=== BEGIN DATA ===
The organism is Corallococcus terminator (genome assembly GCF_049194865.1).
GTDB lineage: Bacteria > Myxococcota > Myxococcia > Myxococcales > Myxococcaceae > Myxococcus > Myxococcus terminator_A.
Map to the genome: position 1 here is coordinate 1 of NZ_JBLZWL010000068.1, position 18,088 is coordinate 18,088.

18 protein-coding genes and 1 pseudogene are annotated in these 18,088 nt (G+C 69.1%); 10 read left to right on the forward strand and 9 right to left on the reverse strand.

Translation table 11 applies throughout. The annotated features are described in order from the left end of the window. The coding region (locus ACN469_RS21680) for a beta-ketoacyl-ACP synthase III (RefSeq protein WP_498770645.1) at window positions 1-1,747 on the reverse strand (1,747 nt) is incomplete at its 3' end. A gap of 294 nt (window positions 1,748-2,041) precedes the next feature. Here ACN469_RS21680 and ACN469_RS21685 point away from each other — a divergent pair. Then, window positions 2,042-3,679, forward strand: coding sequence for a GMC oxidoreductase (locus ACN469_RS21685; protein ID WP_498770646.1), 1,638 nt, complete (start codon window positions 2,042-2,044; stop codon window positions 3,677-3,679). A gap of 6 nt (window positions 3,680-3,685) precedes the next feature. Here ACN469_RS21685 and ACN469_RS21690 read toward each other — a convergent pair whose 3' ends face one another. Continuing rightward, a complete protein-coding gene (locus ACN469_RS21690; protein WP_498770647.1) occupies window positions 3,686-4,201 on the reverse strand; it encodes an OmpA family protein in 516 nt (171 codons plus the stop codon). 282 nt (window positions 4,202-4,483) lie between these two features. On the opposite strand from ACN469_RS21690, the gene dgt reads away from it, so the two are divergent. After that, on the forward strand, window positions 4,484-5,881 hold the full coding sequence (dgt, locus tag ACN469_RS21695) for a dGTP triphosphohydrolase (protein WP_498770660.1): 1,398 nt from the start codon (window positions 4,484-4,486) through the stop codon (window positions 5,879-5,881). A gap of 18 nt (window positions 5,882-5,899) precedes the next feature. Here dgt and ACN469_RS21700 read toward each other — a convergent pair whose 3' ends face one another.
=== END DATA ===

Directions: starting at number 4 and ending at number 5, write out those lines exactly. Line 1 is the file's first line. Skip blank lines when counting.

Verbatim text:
18 protein-coding genes and 1 pseudogene are annotated in these 18,088 nt (G+C 69.1%); 10 read left to right on the forward strand and 9 right to left on the reverse strand.

Translation table 11 applies throughout. The annotated features are described in order from the left end of the window. The coding region (locus ACN469_RS21680) for a beta-ketoacyl-ACP synthase III (RefSeq protein WP_498770645.1) at window positions 1-1,747 on the reverse strand (1,747 nt) is incomplete at its 3' end. A gap of 294 nt (window positions 1,748-2,041) precedes the next feature. Here ACN469_RS21680 and ACN469_RS21685 point away from each other — a divergent pair. Then, window positions 2,042-3,679, forward strand: coding sequence for a GMC oxidoreductase (locus ACN469_RS21685; protein ID WP_498770646.1), 1,638 nt, complete (start codon window positions 2,042-2,044; stop codon window positions 3,677-3,679). A gap of 6 nt (window positions 3,680-3,685) precedes the next feature. Here ACN469_RS21685 and ACN469_RS21690 read toward each other — a convergent pair whose 3' ends face one another. Continuing rightward, a complete protein-coding gene (locus ACN469_RS21690; protein WP_498770647.1) occupies window positions 3,686-4,201 on the reverse strand; it encodes an OmpA family protein in 516 nt (171 codons plus the stop codon). 282 nt (window positions 4,202-4,483) lie between these two features. On the opposite strand from ACN469_RS21690, the gene dgt reads away from it, so the two are divergent. After that, on the forward strand, window positions 4,484-5,881 hold the full coding sequence (dgt, locus tag ACN469_RS21695) for a dGTP triphosphohydrolase (protein WP_498770660.1): 1,398 nt from the start codon (window positions 4,484-4,486) through the stop codon (window positions 5,879-5,881). A gap of 18 nt (window positions 5,882-5,899) precedes the next feature. Here dgt and ACN469_RS21700 read toward each other — a convergent pair whose 3' ends face one another.